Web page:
but Colonel Lawler informed me that he had no discretion in the matter. He had
no doubt of the correctness of these statements, he said, but the entire force
must march. That day we proceeded to within 8 or 9 miles of Clifton.
On the 3d my brigade was ordered to move toward Clifton. I was instructed to
use my own judgment as to the movement, to ascertain for myself whether the
enemy had all crossed the river, and, if I found such to be the fact, to
return. Upon reaching a point where the road to the furnace leaves that
leading to Clifton I ordered two regiments and my artillery to halt. After
examining the river near the furnace, which was done by a squad of cavalry,
and learning that the last of the enemy had crossed on the night of the 1st, I
sent the cavalry in advance on the Clifton road, and directed Lieutenant-
Colonel Spaulding, with the Twenty-seventh Ohio Infantry, to follow. Directly
after, however, Colonel Lawler came up and ordered my entire command to
advance. Upon reaching the river and learning that the road to Clifton ran
along the stream for 2 miles, and fearing that the enemy would use his
artillery from the opposite bank, I ordered all but the cavalry and one
regiment to halt here. But Colonel Lawler, who I was not then aware had
marched with the column, upon coming up countermanded the order. We found a
small picket on the road (of perhaps 15 men), who,
after exchanging shots with our cavalry, rapidly retired, crossed the river in a small
flat-boat, swimming their horses. As soon as our cavalry appeared opposite the
town the enemy began to shell them from batteries on the bluff. No damage was done,
however. Soon after, the enemy placed some rifled guns on the bank farther up the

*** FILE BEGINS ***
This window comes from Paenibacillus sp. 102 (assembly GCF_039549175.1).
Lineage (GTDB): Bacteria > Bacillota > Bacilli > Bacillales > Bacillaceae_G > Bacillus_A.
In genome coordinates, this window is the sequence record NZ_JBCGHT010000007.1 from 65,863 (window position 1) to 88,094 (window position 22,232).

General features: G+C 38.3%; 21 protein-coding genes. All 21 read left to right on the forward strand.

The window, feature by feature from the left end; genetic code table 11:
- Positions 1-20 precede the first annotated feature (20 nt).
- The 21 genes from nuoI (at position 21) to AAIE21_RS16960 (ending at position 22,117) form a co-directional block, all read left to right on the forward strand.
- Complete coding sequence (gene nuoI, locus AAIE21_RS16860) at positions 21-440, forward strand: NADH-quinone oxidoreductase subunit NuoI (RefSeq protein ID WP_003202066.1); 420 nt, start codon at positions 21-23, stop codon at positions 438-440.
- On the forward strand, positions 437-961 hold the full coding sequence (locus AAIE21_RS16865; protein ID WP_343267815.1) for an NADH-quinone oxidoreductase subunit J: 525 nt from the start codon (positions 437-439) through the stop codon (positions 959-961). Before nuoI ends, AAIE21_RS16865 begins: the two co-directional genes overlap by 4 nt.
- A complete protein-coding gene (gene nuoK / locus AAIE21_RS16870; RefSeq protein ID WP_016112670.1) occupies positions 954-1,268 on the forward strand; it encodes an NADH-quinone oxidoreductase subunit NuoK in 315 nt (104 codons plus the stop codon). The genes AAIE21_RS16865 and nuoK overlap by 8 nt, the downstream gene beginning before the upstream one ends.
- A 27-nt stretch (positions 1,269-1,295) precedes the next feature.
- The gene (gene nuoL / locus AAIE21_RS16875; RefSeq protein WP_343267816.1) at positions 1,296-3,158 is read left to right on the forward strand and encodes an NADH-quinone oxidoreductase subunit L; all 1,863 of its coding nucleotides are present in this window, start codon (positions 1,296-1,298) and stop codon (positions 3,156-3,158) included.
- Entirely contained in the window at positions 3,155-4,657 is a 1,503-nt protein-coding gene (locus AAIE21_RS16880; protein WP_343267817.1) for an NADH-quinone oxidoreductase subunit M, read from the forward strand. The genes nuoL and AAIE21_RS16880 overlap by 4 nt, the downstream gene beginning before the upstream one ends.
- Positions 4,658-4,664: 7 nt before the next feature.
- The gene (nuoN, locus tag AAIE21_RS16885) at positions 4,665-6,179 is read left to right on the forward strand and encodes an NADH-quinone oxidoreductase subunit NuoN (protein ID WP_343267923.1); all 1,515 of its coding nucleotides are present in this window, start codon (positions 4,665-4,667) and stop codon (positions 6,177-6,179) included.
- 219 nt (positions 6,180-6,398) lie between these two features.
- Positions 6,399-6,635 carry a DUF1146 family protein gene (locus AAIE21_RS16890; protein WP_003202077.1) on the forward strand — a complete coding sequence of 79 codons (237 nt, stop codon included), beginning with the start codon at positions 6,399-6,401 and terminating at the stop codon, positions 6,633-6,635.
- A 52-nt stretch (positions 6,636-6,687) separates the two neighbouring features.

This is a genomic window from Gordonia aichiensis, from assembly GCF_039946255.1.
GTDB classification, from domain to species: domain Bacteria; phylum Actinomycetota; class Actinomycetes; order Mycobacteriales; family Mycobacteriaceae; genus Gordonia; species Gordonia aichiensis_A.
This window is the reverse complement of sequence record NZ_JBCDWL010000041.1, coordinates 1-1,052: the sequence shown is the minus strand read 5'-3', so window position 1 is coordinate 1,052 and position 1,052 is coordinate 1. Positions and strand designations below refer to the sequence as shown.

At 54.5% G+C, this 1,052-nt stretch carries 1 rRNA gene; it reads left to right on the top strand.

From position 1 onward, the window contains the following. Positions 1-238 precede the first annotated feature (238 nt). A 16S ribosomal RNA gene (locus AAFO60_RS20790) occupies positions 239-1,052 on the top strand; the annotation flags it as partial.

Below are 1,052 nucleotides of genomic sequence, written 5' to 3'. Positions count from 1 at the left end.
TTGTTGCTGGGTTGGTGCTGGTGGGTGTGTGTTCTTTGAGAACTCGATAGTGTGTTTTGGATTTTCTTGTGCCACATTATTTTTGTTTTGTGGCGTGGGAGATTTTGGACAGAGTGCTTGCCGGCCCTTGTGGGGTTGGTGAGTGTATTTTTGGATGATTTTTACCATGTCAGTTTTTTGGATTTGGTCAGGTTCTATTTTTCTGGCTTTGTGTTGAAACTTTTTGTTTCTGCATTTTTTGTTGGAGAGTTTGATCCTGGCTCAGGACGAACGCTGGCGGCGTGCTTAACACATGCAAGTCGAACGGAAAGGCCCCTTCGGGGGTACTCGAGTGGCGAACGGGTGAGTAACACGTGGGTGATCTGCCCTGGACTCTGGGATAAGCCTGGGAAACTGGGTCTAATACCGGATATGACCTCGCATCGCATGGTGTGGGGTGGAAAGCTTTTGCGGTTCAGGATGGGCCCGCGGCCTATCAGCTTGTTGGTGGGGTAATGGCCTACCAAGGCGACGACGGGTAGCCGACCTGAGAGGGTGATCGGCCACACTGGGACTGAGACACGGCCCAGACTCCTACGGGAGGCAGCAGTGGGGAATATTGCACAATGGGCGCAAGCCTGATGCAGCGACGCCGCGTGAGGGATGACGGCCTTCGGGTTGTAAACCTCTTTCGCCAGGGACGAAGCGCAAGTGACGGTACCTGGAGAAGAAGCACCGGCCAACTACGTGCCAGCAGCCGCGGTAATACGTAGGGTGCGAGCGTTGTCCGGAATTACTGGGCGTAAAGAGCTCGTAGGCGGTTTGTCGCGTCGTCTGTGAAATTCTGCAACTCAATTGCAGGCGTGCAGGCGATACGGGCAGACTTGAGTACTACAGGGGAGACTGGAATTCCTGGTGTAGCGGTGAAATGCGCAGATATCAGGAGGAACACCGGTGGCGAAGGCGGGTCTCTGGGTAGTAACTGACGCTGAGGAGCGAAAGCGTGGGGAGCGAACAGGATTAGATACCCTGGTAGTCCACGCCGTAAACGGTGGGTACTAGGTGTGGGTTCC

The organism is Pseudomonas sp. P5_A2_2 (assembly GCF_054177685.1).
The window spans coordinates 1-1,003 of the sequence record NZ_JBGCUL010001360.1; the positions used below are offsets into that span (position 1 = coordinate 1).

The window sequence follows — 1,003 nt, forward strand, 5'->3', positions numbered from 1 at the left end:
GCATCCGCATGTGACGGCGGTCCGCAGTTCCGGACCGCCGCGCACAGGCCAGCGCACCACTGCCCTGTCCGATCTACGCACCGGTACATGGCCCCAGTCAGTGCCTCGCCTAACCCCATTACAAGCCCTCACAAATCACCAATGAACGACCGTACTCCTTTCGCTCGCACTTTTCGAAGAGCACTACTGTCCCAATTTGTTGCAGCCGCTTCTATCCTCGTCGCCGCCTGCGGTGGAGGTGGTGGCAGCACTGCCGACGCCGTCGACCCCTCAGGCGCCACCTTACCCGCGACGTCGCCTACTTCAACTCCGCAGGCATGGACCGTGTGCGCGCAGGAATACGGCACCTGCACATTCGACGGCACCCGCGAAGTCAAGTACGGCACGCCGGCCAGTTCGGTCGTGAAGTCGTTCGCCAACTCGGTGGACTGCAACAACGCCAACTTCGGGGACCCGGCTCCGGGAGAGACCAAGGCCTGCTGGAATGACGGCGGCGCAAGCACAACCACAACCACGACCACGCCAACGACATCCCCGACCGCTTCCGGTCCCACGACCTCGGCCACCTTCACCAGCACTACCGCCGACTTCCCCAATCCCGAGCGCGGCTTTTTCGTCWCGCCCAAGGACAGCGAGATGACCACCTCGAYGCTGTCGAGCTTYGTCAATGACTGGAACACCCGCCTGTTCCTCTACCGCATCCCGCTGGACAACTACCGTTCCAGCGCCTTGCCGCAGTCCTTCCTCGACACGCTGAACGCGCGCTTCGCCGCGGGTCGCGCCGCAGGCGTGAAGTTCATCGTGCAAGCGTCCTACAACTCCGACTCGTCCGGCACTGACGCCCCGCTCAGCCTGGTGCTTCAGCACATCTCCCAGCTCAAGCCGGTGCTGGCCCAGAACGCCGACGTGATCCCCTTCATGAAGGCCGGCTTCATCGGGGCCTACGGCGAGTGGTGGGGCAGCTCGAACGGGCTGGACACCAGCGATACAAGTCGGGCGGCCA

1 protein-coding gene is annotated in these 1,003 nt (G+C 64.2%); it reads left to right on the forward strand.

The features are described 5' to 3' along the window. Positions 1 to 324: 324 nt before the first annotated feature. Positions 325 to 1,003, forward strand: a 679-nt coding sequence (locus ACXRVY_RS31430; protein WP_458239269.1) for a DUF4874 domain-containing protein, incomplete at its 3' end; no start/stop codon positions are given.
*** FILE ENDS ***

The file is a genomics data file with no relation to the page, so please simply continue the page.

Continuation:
stream and opened fire on the light field battery which was attached to my
command. No harm resulted, however. The battery, which I thought too light to
reply effectively, and the regiments which were marching with it were rapidly
moved back from the river out of range. A wagon loaded with ammunition was
twice struck and so disabled that we were compelled to abandon it. The animals
and ammunition, however, we brought away.
A flag of truce, accompanied by two rebel officers, crossed the river for the
purpose, as Colonel Woodward said, of making arrangements for an exchange of
prisoners. They were not permitted to pass our outposts and probably did not
gain much information.
An irregular fire of musketry was kept up for an hour or two with the enemy
during the afternoon, by order of Colonel Lawler, but I did  not learn of
anything resulting, excepting a wound received by Colonel Lawler's assistant
adjutant-general, who was hit in the leg. The march of this day was more
severe on the men of my command than any I have witnessed. The road was
horrible, and the rain, which fell steadily, made it still more so.
On the 5th we marched toward Bethel, reaching that place on the 7th. The next
day we marched for Corinth, arriving on the afternoon of the 9th. Here, for
the first time in twenty-two days, we found shelter, full rations for the men,
and shoes for at least 150, who had marched barefooted for 50 miles.
The accompanying reports of commanding officers give a detailed account of the
movements of their respective regiments.

I have the honor to be, captain, very respectfully, your obedient servant,

Colonel Twenty-seventh Ohio Infantry, Commanding

Assistant Adjutant-General